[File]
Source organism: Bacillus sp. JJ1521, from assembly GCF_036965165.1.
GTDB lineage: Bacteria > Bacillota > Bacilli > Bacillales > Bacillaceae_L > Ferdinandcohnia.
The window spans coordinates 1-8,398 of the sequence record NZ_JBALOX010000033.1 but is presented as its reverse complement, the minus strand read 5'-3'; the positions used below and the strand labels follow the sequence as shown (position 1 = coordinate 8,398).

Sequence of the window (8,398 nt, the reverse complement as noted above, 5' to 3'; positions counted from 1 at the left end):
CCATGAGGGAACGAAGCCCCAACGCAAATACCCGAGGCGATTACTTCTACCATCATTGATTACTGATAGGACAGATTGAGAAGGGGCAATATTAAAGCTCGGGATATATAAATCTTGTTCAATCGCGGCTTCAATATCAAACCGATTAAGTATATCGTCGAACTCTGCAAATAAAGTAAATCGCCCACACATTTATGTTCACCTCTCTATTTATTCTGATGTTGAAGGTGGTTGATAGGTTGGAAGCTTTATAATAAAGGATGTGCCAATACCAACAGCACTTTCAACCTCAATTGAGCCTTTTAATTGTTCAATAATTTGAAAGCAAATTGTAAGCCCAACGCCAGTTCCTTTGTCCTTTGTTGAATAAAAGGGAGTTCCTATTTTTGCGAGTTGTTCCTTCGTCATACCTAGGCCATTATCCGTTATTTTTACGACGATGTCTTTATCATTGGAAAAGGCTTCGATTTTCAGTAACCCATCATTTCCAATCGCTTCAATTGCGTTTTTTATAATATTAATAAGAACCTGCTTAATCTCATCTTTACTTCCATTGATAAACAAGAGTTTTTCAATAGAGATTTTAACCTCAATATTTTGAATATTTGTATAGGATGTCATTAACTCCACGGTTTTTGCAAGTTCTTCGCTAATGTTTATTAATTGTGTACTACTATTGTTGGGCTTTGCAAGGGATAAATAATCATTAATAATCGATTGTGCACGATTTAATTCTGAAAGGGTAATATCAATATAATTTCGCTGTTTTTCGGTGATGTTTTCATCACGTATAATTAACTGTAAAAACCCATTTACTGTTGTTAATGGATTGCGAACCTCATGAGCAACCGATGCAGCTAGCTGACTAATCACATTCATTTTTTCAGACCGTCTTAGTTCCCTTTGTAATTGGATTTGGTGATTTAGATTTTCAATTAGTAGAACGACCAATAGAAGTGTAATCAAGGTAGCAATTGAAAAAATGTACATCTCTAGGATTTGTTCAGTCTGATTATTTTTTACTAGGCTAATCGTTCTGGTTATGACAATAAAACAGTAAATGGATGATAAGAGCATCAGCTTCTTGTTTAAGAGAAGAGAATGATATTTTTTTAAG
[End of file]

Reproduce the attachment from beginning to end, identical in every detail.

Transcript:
Source organism: Bacillus sp. JJ1521, from assembly GCF_036965165.1.
GTDB lineage: Bacteria > Bacillota > Bacilli > Bacillales > Bacillaceae_L > Ferdinandcohnia.
The window spans coordinates 1-8,398 of the sequence record NZ_JBALOX010000033.1 but is presented as its reverse complement, the minus strand read 5'-3'; the positions used below and the strand labels follow the sequence as shown (position 1 = coordinate 8,398).

Sequence of the window (8,398 nt, the reverse complement as noted above, 5' to 3'; positions counted from 1 at the left end):
CCATGAGGGAACGAAGCCCCAACGCAAATACCCGAGGCGATTACTTCTACCATCATTGATTACTGATAGGACAGATTGAGAAGGGGCAATATTAAAGCTCGGGATATATAAATCTTGTTCAATCGCGGCTTCAATATCAAACCGATTAAGTATATCGTCGAACTCTGCAAATAAAGTAAATCGCCCACACATTTATGTTCACCTCTCTATTTATTCTGATGTTGAAGGTGGTTGATAGGTTGGAAGCTTTATAATAAAGGATGTGCCAATACCAACAGCACTTTCAACCTCAATTGAGCCTTTTAATTGTTCAATAATTTGAAAGCAAATTGTAAGCCCAACGCCAGTTCCTTTGTCCTTTGTTGAATAAAAGGGAGTTCCTATTTTTGCGAGTTGTTCCTTCGTCATACCTAGGCCATTATCCGTTATTTTTACGACGATGTCTTTATCATTGGAAAAGGCTTCGATTTTCAGTAACCCATCATTTCCAATCGCTTCAATTGCGTTTTTTATAATATTAATAAGAACCTGCTTAATCTCATCTTTACTTCCATTGATAAACAAGAGTTTTTCAATAGAGATTTTAACCTCAATATTTTGAATATTTGTATAGGATGTCATTAACTCCACGGTTTTTGCAAGTTCTTCGCTAATGTTTATTAATTGTGTACTACTATTGTTGGGCTTTGCAAGGGATAAATAATCATTAATAATCGATTGTGCACGATTTAATTCTGAAAGGGTAATATCAATATAATTTCGCTGTTTTTCGGTGATGTTTTCATCACGTATAATTAACTGTAAAAACCCATTTACTGTTGTTAATGGATTGCGAACCTCATGAGCAACCGATGCAGCTAGCTGACTAATCACATTCATTTTTTCAGACCGTCTTAGTTCCCTTTGTAATTGGATTTGGTGATTTAGATTTTCAATTAGTAGAACGACCAATAGAAGTGTAATCAAGGTAGCAATTGAAAAAATGTACATCTCTAGGATTTGTTCAGTCTGATTATTTTTTACTAGGCTAATCGTTCTGGTTATGACAATAAAACAGTAAATGGATGATAAGAGCATCAGCTTCTTGTTTAAGAGAAGAGAATGATATTTTTTTAAG